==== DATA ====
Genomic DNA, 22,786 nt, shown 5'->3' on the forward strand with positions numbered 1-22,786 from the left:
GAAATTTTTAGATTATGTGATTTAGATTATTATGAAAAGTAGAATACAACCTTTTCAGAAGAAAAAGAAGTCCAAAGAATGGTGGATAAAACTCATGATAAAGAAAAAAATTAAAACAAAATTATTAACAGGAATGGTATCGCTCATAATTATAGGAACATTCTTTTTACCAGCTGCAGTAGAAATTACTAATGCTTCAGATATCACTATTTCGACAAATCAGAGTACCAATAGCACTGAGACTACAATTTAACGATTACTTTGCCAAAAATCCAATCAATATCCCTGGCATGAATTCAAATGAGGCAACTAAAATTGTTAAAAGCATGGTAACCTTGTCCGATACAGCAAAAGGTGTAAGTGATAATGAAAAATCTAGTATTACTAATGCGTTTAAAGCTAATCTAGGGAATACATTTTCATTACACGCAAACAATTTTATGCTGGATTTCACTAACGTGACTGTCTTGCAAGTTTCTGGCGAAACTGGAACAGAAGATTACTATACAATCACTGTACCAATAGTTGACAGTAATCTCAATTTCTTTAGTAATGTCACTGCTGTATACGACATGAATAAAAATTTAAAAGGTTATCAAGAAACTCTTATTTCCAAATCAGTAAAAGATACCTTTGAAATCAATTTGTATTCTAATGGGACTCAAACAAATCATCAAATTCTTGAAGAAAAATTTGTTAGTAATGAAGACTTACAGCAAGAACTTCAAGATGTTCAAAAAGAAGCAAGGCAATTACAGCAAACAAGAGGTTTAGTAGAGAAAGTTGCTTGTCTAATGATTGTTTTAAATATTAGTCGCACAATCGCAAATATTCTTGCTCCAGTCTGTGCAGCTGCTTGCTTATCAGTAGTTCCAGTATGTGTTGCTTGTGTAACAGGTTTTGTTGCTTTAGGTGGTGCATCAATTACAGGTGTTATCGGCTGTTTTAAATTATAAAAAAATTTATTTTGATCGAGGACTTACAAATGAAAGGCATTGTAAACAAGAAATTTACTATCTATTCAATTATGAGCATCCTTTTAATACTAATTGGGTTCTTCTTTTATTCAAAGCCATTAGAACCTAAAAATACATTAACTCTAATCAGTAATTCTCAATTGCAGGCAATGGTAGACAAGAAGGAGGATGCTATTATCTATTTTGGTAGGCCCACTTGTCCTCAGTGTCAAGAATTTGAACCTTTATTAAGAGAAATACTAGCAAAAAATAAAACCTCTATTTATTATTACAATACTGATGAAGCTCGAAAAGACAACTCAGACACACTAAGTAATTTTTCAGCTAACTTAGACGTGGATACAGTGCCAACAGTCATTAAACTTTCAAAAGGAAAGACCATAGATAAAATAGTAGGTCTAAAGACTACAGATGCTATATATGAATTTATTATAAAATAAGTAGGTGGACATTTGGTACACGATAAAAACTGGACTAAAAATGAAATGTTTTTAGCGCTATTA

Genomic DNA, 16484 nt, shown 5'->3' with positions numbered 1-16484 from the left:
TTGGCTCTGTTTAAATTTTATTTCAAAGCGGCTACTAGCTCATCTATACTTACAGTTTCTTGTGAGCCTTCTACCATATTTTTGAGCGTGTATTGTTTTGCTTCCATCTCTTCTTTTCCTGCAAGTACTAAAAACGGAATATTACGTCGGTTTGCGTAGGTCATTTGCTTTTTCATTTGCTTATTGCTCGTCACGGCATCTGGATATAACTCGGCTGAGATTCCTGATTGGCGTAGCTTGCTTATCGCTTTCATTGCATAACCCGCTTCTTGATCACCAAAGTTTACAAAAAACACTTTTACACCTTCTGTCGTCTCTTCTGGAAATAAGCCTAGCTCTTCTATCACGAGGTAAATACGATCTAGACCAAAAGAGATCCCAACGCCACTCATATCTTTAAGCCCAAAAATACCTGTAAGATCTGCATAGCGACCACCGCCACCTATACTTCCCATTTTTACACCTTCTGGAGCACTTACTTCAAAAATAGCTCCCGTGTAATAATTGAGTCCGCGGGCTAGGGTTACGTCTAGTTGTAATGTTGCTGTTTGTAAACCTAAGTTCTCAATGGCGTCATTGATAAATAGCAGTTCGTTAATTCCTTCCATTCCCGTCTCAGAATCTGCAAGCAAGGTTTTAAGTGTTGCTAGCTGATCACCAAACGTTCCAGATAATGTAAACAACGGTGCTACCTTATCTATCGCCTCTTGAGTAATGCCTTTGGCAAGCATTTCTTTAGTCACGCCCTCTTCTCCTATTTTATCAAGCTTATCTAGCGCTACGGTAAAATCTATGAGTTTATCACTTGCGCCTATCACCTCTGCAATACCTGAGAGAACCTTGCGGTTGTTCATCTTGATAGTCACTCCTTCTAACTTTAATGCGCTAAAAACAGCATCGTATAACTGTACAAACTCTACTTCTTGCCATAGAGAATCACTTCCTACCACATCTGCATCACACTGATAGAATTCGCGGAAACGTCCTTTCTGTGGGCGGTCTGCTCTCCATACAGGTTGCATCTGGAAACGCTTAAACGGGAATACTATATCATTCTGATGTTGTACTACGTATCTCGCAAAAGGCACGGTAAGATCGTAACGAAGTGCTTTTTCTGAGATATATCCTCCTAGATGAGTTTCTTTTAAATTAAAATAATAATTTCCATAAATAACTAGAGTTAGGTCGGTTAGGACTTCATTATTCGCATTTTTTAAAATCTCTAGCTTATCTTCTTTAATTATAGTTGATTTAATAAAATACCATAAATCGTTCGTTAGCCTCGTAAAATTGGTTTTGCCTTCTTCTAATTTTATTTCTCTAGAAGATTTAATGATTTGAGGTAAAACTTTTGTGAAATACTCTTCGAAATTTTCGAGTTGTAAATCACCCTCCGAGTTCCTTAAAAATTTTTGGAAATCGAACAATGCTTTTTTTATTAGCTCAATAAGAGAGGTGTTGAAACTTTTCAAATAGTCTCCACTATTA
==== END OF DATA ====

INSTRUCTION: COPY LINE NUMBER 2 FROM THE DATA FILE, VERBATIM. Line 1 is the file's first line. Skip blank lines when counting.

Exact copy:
GAAATTTTTAGATTATGTGATTTAGATTATTATGAAAAGTAGAATACAACCTTTTCAGAAGAAAAAGAAGTCCAAAGAATGGTGGATAAAACTCATGATAAAGAAAAAAATTAAAACAAAATTATTAACAGGAATGGTATCGCTCATAATTATAGGAACATTCTTTTTACCAGCTGCAGTAGAAATTACTAATGCTTCAGATATCACTATTTCGACAAATCAGAGTACCAATAGCACTGAGACTACAATTTAACGATTACTTTGCCAAAAATCCAATCAATATCCCTGGCATGAATTCAAATGAGGCAACTAAAATTGTTAAAAGCATGGTAACCTTGTCCGATACAGCAAAAGGTGTAAGTGATAATGAAAAATCTAGTATTACTAATGCGTTTAAAGCTAATCTAGGGAATACATTTTCATTACACGCAAACAATTTTATGCTGGATTTCACTAACGTGACTGTCTTGCAAGTTTCTGGCGAAACTGGAACAGAAGATTACTATACAATCACTGTACCAATAGTTGACAGTAATCTCAATTTCTTTAGTAATGTCACTGCTGTATACGACATGAATAAAAATTTAAAAGGTTATCAAGAAACTCTTATTTCCAAATCAGTAAAAGATACCTTTGAAATCAATTTGTATTCTAATGGGACTCAAACAAATCATCAAATTCTTGAAGAAAAATTTGTTAGTAATGAAGACTTACAGCAAGAACTTCAAGATGTTCAAAAAGAAGCAAGGCAATTACAGCAAACAAGAGGTTTAGTAGAGAAAGTTGCTTGTCTAATGATTGTTTTAAATATTAGTCGCACAATCGCAAATATTCTTGCTCCAGTCTGTGCAGCTGCTTGCTTATCAGTAGTTCCAGTATGTGTTGCTTGTGTAACAGGTTTTGTTGCTTTAGGTGGTGCATCAATTACAGGTGTTATCGGCTGTTTTAAATTATAAAAAAATTTATTTTGATCGAGGACTTACAAATGAAAGGCATTGTAAACAAGAAATTTACTATCTATTCAATTATGAGCATCCTTTTAATACTAATTGGGTTCTTCTTTTATTCAAAGCCATTAGAACCTAAAAATACATTAACTCTAATCAGTAATTCTCAATTGCAGGCAATGGTAGACAAGAAGGAGGATGCTATTATCTATTTTGGTAGGCCCACTTGTCCTCAGTGTCAAGAATTTGAACCTTTATTAAGAGAAATACTAGCAAAAAATAAAACCTCTATTTATTATTACAATACTGATGAAGCTCGAAAAGACAACTCAGACACACTAAGTAATTTTTCAGCTAACTTAGACGTGGATACAGTGCCAACAGTCATTAAACTTTCAAAAGGAAAGACCATAGATAAAATAGTAGGTCTAAAGACTACAGATGCTATATATGAATTTATTATAAAATAAGTAGGTGGACATTTGGTACACGATAAAAACTGGACTAAAAATGAAATGTTTTTAGCGCTATTA